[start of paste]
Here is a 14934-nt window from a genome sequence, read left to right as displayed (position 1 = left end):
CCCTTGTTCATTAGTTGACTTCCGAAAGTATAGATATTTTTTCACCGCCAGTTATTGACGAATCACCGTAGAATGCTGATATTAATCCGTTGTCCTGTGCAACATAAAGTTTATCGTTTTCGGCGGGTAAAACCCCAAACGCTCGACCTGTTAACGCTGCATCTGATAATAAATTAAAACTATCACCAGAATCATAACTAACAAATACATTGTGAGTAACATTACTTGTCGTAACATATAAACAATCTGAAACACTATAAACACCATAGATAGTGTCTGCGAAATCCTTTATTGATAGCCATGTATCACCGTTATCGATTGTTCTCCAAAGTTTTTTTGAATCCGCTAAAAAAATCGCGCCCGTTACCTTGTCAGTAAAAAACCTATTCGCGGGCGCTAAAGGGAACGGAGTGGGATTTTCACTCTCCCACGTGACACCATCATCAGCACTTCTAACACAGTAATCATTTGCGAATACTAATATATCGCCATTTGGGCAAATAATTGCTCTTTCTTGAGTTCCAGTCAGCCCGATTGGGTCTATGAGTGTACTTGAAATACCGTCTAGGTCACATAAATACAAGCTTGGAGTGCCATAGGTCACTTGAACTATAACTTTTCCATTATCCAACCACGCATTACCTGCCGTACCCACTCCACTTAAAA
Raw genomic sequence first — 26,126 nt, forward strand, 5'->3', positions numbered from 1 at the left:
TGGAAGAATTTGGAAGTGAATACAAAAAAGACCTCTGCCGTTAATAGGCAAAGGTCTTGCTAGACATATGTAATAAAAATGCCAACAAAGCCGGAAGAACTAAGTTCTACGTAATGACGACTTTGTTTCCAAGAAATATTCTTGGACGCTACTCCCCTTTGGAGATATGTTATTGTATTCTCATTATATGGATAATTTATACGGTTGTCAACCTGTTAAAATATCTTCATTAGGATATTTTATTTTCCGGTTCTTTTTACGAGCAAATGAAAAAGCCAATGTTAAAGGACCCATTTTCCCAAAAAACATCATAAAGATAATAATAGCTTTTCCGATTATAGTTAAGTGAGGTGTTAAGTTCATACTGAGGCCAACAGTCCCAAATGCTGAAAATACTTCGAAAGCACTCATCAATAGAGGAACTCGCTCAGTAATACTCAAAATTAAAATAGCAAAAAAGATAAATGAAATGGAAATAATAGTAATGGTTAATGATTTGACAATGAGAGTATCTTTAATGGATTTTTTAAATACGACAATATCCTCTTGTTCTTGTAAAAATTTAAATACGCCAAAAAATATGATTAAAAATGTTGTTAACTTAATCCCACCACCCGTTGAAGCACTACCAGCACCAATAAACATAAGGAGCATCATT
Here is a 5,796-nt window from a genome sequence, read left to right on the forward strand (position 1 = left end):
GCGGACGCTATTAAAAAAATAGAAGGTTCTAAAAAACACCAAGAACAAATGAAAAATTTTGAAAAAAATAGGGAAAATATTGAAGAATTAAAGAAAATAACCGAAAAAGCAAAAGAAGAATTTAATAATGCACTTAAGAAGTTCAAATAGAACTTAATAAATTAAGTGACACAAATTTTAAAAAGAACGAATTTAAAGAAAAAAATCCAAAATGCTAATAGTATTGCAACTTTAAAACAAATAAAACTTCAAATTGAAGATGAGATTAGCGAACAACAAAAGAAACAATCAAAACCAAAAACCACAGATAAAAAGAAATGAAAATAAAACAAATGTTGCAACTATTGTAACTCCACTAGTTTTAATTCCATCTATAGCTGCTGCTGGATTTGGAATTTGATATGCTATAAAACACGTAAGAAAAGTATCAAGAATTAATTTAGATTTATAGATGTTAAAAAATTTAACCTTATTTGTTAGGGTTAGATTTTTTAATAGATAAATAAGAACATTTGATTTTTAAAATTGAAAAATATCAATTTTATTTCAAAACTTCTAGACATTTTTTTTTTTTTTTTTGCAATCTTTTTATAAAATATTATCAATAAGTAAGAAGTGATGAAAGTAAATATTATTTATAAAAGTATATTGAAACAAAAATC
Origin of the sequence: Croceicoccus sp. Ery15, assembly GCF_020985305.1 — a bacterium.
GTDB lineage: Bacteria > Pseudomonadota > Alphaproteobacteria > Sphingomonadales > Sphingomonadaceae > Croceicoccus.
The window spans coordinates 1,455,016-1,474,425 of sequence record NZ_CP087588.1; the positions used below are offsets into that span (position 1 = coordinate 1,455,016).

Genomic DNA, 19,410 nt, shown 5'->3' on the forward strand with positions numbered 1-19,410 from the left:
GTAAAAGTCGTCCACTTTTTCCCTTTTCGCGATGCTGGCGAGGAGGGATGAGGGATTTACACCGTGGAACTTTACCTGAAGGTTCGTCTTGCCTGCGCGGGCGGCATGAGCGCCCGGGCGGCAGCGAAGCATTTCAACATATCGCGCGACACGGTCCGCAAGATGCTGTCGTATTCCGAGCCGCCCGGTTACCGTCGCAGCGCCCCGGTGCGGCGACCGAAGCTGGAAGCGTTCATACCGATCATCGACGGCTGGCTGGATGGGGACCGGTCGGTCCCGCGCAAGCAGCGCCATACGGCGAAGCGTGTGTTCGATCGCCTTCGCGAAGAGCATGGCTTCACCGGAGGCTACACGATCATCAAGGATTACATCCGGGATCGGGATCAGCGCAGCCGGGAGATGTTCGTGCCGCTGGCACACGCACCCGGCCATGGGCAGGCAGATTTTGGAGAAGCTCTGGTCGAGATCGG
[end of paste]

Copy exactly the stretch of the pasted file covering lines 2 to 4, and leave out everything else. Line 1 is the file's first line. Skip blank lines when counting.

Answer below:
CCCTTGTTCATTAGTTGACTTCCGAAAGTATAGATATTTTTTCACCGCCAGTTATTGACGAATCACCGTAGAATGCTGATATTAATCCGTTGTCCTGTGCAACATAAAGTTTATCGTTTTCGGCGGGTAAAACCCCAAACGCTCGACCTGTTAACGCTGCATCTGATAATAAATTAAAACTATCACCAGAATCATAACTAACAAATACATTGTGAGTAACATTACTTGTCGTAACATATAAACAATCTGAAACACTATAAACACCATAGATAGTGTCTGCGAAATCCTTTATTGATAGCCATGTATCACCGTTATCGATTGTTCTCCAAAGTTTTTTTGAATCCGCTAAAAAAATCGCGCCCGTTACCTTGTCAGTAAAAAACCTATTCGCGGGCGCTAAAGGGAACGGAGTGGGATTTTCACTCTCCCACGTGACACCATCATCAGCACTTCTAACACAGTAATCATTTGCGAATACTAATATATCGCCATTTGGGCAAATAATTGCTCTTTCTTGAGTTCCAGTCAGCCCGATTGGGTCTATGAGTGTACTTGAAATACCGTCTAGGTCACATAAATACAAGCTTGGAGTGCCATAGGTCACTTGAACTATAACTTTTCCATTATCCAACCACGCATTACCTGCCGTACCCACTCCACTTAAAA
Raw genomic sequence first — 26,126 nt, forward strand, 5'->3', positions numbered from 1 at the left:
TGGAAGAATTTGGAAGTGAATACAAAAAAGACCTCTGCCGTTAATAGGCAAAGGTCTTGCTAGACATATGTAATAAAAATGCCAACAAAGCCGGAAGAACTAAGTTCTACGTAATGACGACTTTGTTTCCAAGAAATATTCTTGGACGCTACTCCCCTTTGGAGATATGTTATTGTATTCTCATTATATGGATAATTTATACGGTTGTCAACCTGTTAAAATATCTTCATTAGGATATTTTATTTTCCGGTTCTTTTTACGAGCAAATGAAAAAGCCAATGTTAAAGGACCCATTTTCCCAAAAAACATCATAAAGATAATAATAGCTTTTCCGATTATAGTTAAGTGAGGTGTTAAGTTCATACTGAGGCCAACAGTCCCAAATGCTGAAAATACTTCGAAAGCACTCATCAATAGAGGAACTCGCTCAGTAATACTCAAAATTAAAATAGCAAAAAAGATAAATGAAATGGAAATAATAGTAATGGTTAATGATTTGACAATGAGAGTATCTTTAATGGATTTTTTAAATACGACAATATCCTCTTGTTCTTGTAAAAATTTAAATACGCCAAAAAATATGATTAAAAATGTTGTTAACTTAATCCCACCACCCGTTGAAGCACTACCAGCACCAATAAACATAAGGAGCATCATT